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5 of 6 people found the following review helpful By Jints on 13 Jan. 2013
Format: Kindle Edition
Mann gets off to a blistering start in this entertainingly written popular history but unfortunately is not able to sustain the quality in the second half.

The first few chapters describe what Mann calls the "Tobacco Coast" - the Jamestown settlement and its relationship with the American Indians. Mann is at his best here, explaining the details of malaria and the mosquitos who carried it, the politics of the Indian tribes and of the English emigrants. The next few chapters are equally good - there is a wonderful explanation of the Chinese monetary system and why for the first time the Chinese needed something from Europeans - silver. Equally interesting is his narrative on the spread of American crops such as sweet potato and potato in China and Ireland and their role in ecological disaster and in famine.

Thereafter, Mann gets a bit repetitive and moves away from the central thesis of the book. His chapter "Black Gold" on the spread of rubber trees to Indo-China, while interesting in its own right means a repetition of the points already made in relation to the potato. Respite is at hand with a good, balanced chapter on the causes and effects of the slave trade. But as the author runs out of things to say we lose the synthesis and analysis of theories on the Columbian exchanges and get bogged down in travelogue and unconnected, rather repetitive stories of (e.g.) maroon communities.

Throughout, Mann is balanced in explaining different points of view on globalisation - both its benefits and its costs. He writes more in the style of a journalist than a historian. Whether you find this attractive or not is a matter of taste. On the whole, I liked it but thought there was an avoidable tendency towards hyperbole on occasions.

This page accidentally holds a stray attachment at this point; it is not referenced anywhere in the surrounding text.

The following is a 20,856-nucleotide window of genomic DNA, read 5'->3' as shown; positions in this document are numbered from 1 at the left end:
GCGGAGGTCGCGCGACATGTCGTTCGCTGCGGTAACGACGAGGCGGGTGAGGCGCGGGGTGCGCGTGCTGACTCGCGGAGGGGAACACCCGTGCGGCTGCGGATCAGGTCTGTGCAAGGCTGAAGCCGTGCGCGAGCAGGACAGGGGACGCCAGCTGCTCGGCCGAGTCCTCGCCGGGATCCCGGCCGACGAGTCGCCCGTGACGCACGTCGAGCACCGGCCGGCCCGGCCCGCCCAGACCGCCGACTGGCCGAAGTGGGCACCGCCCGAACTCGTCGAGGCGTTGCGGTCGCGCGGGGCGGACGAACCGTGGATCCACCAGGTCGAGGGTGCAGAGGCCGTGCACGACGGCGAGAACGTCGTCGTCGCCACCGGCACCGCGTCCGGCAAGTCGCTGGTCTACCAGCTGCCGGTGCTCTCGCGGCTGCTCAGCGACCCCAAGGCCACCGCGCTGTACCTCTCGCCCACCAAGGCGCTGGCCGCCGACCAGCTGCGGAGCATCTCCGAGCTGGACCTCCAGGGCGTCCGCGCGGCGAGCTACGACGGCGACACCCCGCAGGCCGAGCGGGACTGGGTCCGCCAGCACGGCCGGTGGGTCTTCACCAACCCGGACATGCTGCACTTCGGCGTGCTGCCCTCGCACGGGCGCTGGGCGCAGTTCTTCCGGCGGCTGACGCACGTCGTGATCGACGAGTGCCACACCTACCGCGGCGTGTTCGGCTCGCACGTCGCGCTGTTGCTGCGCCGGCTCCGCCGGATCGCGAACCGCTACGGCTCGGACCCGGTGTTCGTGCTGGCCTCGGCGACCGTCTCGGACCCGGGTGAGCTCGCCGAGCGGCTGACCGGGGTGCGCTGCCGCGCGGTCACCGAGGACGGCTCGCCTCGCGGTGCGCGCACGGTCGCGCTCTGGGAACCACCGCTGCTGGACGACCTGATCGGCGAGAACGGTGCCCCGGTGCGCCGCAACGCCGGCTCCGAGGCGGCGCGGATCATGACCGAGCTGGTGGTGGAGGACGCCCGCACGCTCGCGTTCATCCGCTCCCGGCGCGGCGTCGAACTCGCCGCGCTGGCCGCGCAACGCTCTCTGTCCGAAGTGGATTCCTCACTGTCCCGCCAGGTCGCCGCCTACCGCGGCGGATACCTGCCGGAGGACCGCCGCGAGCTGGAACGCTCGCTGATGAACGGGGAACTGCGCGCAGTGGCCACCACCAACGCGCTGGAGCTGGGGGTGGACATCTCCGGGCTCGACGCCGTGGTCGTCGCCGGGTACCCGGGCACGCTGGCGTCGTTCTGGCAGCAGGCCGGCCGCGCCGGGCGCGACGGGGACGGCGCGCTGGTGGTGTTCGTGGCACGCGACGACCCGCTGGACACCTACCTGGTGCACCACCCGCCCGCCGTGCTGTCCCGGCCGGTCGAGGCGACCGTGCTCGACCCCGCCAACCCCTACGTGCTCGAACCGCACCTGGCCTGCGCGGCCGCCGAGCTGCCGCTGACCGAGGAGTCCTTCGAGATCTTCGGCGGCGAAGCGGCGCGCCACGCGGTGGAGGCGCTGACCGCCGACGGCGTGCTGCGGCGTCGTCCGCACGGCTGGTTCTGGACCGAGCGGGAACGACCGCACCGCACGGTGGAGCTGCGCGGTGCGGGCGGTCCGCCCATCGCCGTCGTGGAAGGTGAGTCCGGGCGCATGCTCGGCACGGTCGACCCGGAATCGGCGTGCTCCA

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9 of 11 people found the following review helpful By Donald Mitchell HALL OF FAMETOP 500 REVIEWERVINE VOICE on 8 Nov. 2011
Format: Hardcover
"We know that we are of God, and the whole world lies under the sway of the wicked one." -- 1 John 5:19 (NKJV)

Don't miss this book! It's a tour de force!

In 1493, author Charles C. Mann accomplishes that most difficult of all nonfiction tasks: changing our perception of the world as it is . . . and how it got to be that way. Bravo!

To make the points easier to appreciate, he focuses on a few economic, biological, and physical aspects of how Columbus's voyages fundamentally changed the world. You'll learn about trading silver for silks in the Philippines, the influence of malaria and yellow fever on slavery, how crops and agricultural practices create other problems and opportunities, a sovereign debt crisis in Spain, hidden "kingdoms" of escaped slaves, miracle crops you think of as being part of "home" that you didn't realize came from another continent, and many stupid things that greedy people and governments do. You'll come away with a sense of wonder about how small things can become huge influences.

The book, no doubt, will also encourage you to want to read more about the topics raised in it. In some cases, you'll want to visit places you've never thought about before. The excellent footnotes will make either activity easy to pursue.

In my case, I realized what a close thing it was that I'm alive today. If my Scottish indentured servant ancestors had been sent to North Carolina rather than Delaware, you probably wouldn't be reading this review.